The goal of our project is to enhance community and education at the University of Michigan Campus Farm, fostering sustainable food citizenship through creative, hands-on, experiential learning opportunities that grow not only food, but leadership, conversations, and collaboration.
The unifying nature of food allows the Campus Farm to serve as a gateway to both the UM and surrounding communities. Most students at our non-land-grant university will never become farmers, but all can benefit from skill building opportunities, community connections and contact with nature. Agriculture has ties to both the social and natural sciences and is an ideal platform for breaking down disciplinary silos. The UM Campus Farm can serve as a model to other colleges and universities in advancing agricultural literacy among students from an interdisciplinary perspective. Agricultural literacy, â€œpossessing knowledge and understanding of our food and fiber systemâ€ (Frick et al., 1991), is a growing need in higher education as United States citizens are increasingly removed [both physically and academically] from their food systems.
Our project has three main components: branding and signage, a living learning laboratory, and an evaluation program.
To facilitate user engagement with the Campus Farm, we designed and installed interpretive signage for key elements of the farm space, installed a central message center, and created directional signage. We developed maps of the Campus Farm space, its location relative to Matthaei Botanical Gardens, and the campus satellite garden network to orient visitors to the food growing around them. The farm lacked a unified representation, so we created a logo and a branding strategy to define a cohesive UM Campus Farm image.
We aim to position the Campus Farm as a community hub and premier educational space for sustainable food. A living learning laboratory is a space on campus designated as a testing ground for innovation, behavioral entrepreneurship, and interactive place-based learning. An online interface was developed to facilitate the living learning laboratory program at the Campus Farm. Accessible from the University of Michigan Sustainable Food Program (UMSFP) website, the interface offers students, faculty, staff, and community members opportunities to apply for the program, suggest ideas, and learn about funding opportunities. In addition to traditional living learning laboratory programs such as research and course collaborations, the web interface was also designed to organize volunteer groups and events-- streamlining communications for UMSFP.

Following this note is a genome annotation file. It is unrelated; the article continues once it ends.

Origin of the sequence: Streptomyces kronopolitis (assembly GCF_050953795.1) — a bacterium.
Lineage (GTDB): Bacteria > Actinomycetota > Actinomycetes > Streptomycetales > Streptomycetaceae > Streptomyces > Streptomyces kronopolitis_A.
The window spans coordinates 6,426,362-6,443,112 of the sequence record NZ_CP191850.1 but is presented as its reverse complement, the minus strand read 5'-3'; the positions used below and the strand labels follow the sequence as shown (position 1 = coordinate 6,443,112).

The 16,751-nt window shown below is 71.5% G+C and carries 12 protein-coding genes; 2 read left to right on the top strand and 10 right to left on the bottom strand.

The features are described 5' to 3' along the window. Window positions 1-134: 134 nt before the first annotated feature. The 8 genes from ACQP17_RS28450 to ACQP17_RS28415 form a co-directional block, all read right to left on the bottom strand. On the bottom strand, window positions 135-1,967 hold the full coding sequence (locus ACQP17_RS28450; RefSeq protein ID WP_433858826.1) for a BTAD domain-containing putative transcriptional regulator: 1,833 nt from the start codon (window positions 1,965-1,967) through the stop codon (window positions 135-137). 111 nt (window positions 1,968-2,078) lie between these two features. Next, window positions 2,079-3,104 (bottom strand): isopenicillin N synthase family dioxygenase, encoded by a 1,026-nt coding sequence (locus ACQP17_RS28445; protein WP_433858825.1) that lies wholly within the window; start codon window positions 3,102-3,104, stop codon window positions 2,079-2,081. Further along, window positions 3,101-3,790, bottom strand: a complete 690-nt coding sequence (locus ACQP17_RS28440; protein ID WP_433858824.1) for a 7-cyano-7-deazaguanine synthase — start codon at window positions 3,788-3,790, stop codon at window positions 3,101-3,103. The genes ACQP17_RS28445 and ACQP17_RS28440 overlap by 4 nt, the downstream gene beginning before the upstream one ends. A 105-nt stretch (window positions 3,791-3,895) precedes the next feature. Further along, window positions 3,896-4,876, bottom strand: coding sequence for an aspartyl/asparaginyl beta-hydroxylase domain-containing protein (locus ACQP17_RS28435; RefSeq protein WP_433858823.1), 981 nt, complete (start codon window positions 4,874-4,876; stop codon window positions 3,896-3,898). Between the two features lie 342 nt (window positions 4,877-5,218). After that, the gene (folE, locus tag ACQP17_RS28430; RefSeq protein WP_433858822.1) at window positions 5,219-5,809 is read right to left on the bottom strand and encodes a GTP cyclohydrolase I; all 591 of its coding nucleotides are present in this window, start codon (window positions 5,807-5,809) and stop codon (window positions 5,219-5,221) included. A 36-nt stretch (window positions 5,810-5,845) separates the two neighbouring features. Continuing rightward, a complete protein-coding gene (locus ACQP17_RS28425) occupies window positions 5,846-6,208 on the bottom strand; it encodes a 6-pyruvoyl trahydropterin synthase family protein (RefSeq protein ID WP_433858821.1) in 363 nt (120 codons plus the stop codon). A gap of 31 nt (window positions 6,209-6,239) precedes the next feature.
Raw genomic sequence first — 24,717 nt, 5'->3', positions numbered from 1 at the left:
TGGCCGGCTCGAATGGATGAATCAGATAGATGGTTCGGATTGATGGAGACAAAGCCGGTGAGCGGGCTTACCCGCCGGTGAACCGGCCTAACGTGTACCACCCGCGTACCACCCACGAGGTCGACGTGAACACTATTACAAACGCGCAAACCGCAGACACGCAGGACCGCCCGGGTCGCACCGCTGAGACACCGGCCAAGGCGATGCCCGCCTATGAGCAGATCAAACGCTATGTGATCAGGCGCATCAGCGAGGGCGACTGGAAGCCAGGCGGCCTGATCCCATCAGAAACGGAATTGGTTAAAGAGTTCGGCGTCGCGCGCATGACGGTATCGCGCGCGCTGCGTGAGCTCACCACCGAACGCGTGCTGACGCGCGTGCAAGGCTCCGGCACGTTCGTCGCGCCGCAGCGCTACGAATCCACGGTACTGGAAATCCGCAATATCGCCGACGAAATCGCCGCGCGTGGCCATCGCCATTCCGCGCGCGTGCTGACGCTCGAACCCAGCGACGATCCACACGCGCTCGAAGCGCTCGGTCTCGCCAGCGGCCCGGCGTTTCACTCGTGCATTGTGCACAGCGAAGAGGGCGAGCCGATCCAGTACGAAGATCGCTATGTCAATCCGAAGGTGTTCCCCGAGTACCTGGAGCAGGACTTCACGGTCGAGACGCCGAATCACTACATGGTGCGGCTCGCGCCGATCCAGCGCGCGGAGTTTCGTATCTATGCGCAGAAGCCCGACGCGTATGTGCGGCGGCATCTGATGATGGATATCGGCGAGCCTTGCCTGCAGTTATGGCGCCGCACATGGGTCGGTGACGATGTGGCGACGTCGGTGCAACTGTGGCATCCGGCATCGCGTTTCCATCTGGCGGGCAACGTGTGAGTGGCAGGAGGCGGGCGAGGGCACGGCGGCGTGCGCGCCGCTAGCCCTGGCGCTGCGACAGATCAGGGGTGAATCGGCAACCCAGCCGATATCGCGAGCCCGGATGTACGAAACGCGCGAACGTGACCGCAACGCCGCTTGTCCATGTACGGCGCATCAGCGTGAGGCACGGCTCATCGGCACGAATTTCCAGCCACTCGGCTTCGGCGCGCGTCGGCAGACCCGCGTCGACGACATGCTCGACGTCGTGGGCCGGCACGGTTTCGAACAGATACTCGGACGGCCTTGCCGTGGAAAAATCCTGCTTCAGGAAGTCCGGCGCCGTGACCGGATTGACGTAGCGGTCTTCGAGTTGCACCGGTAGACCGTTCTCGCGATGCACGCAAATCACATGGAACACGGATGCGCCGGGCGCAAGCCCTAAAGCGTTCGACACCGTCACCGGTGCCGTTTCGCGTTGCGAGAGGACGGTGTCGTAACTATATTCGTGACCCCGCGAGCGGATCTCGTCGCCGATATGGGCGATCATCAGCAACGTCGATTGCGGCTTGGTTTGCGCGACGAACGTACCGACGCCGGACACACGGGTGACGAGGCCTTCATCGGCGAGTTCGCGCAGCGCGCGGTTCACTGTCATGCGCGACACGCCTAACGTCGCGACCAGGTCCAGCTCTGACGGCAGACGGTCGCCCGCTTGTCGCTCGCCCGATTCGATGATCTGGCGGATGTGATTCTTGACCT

We also conducted a survey that explored individual motivations for and impacts of volunteering at the Campus Farm for the purpose of better understanding our past and present participant base and guiding Campus Farm programming in the future.
Environmental education, communication, design, environmental psychology
Students will gain experience in curriculum development, educational writing, and design. They will need to be in close contact with university faculty and community members, as well as speaking with environmental educators as part of their research: all useful contacts. Stakeholder engagement will be key to the success of this project, and is a valuable skill moving into the job market. In addition, working closely with the farm staff and the UMSFP, students will gain knowledge on sustainable food and agriculture, and the inner workings of a small sustainable farm, and how a university program operates. Potentially, students could explore grant-writing opportunities as well.
The farm itself has potential funding of over $12,000, possibly over $50,000, some of which could be used for educational materials and signage.
A farm-based curriculum and set of lesson plans; educational signage and pamphlets; a set of community and university contacts with the potential for future collaboration; a written plan for moving forward in the near-term with community and university collaboration, based on research and communication.
- Mariel Borgman, MS Behavior, Education and Communication
- Dana Burnette, MS Behavior, Education and Communication
- Meaghan Guckian, MS Behavior, Education and Communication
- Meghan Jacokes, MS Behavior, Education and Communication
- Stephanie Smith, MS Sustainable Systems